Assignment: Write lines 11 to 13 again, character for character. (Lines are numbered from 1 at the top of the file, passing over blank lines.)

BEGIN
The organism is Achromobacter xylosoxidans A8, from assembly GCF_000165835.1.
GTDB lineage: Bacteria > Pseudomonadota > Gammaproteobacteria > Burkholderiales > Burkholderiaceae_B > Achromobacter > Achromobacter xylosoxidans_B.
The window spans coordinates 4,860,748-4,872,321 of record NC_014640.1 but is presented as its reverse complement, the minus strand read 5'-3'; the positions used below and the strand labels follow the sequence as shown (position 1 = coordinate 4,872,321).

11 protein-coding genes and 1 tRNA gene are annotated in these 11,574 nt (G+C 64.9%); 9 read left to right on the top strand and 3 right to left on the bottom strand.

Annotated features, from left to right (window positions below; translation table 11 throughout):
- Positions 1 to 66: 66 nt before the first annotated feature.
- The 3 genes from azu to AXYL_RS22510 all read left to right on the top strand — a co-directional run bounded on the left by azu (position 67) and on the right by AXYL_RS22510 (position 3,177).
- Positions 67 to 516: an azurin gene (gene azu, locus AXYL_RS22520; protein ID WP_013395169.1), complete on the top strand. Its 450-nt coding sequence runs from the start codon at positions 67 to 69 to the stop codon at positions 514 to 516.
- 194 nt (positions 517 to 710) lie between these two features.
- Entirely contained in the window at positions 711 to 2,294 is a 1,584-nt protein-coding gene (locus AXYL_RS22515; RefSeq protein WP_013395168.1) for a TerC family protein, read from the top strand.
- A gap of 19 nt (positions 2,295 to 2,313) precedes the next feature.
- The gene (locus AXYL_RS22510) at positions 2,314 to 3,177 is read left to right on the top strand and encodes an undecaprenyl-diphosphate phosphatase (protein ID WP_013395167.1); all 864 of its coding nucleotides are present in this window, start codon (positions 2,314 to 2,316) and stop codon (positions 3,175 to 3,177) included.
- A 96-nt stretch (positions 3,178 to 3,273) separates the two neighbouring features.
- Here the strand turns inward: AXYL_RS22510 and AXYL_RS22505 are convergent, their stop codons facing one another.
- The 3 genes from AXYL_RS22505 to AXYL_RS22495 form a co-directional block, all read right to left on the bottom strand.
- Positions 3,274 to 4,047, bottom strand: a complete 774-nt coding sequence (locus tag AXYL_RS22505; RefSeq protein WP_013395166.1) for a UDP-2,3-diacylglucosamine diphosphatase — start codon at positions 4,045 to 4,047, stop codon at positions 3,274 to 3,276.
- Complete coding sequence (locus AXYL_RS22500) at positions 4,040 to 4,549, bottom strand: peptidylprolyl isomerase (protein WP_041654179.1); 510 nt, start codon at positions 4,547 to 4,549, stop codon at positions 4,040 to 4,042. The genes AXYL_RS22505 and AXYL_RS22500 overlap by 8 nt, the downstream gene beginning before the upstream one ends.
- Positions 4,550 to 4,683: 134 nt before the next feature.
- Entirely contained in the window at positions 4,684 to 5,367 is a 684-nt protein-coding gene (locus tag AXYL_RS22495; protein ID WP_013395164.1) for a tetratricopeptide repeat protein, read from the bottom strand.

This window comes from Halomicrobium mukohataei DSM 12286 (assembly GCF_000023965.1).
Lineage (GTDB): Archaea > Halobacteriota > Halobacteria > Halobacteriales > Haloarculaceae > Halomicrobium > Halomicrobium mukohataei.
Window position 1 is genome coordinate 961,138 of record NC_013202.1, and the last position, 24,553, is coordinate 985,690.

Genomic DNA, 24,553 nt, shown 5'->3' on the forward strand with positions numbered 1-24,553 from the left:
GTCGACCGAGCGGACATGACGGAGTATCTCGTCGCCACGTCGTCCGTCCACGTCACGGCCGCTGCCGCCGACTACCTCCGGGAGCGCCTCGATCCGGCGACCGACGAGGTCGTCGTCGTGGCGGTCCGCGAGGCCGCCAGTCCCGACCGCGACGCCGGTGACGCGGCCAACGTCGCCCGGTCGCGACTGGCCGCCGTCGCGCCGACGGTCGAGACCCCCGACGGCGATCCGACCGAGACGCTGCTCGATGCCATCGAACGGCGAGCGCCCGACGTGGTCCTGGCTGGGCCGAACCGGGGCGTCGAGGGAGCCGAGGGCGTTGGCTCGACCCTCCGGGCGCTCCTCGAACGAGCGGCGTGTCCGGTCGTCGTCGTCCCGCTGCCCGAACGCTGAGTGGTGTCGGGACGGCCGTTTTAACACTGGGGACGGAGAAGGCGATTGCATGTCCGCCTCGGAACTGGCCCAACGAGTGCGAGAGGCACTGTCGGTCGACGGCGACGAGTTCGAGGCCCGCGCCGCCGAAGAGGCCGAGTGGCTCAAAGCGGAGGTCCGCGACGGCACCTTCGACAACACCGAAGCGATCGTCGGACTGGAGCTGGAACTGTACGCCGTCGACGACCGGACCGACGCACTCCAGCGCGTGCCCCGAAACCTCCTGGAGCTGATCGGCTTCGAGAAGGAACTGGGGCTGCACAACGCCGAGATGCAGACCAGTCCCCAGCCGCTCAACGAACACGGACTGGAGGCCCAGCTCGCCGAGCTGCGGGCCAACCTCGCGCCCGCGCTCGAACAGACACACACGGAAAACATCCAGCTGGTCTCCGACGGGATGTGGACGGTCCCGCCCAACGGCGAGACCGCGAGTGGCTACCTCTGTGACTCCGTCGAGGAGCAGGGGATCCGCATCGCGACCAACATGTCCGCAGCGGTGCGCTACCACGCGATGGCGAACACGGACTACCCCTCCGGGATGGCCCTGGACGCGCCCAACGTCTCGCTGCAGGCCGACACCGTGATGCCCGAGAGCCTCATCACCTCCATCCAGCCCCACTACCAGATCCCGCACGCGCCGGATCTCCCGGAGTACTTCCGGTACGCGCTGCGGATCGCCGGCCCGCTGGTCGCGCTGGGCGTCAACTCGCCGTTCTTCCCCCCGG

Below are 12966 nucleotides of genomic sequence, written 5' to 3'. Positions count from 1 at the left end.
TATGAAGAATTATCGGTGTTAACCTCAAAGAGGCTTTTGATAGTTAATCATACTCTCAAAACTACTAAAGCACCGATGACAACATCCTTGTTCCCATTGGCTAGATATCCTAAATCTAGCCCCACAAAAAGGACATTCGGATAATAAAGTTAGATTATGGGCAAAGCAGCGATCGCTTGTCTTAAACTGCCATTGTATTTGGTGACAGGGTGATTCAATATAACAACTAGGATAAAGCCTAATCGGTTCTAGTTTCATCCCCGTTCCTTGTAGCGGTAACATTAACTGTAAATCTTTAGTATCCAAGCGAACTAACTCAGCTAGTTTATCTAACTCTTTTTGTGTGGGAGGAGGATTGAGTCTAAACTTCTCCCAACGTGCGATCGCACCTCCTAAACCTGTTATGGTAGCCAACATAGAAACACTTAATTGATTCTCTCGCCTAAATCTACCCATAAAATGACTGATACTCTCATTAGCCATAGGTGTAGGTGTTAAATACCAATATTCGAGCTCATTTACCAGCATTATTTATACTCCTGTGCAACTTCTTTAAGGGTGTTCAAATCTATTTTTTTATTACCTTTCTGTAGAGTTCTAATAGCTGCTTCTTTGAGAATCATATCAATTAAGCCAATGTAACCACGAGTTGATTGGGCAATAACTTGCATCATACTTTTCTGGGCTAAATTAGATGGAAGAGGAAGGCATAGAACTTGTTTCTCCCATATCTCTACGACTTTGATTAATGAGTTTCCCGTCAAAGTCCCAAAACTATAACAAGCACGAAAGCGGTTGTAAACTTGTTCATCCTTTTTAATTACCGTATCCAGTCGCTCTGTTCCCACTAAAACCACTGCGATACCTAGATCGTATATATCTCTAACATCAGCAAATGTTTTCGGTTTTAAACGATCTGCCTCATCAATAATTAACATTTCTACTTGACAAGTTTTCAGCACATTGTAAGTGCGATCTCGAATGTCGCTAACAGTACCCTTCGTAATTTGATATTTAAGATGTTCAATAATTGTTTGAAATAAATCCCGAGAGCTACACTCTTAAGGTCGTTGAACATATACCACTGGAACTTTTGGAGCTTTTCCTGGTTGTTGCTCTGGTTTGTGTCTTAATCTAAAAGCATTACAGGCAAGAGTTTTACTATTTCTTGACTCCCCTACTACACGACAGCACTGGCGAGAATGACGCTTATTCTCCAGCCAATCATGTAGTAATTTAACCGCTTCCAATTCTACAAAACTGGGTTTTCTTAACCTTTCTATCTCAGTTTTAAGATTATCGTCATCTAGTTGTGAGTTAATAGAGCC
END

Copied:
- A gap of 19 nt (positions 2,295 to 2,313) precedes the next feature.
- The gene (locus AXYL_RS22510) at positions 2,314 to 3,177 is read left to right on the top strand and encodes an undecaprenyl-diphosphate phosphatase (protein ID WP_013395167.1); all 864 of its coding nucleotides are present in this window, start codon (positions 2,314 to 2,316) and stop codon (positions 3,175 to 3,177) included.
- A 96-nt stretch (positions 3,178 to 3,273) separates the two neighbouring features.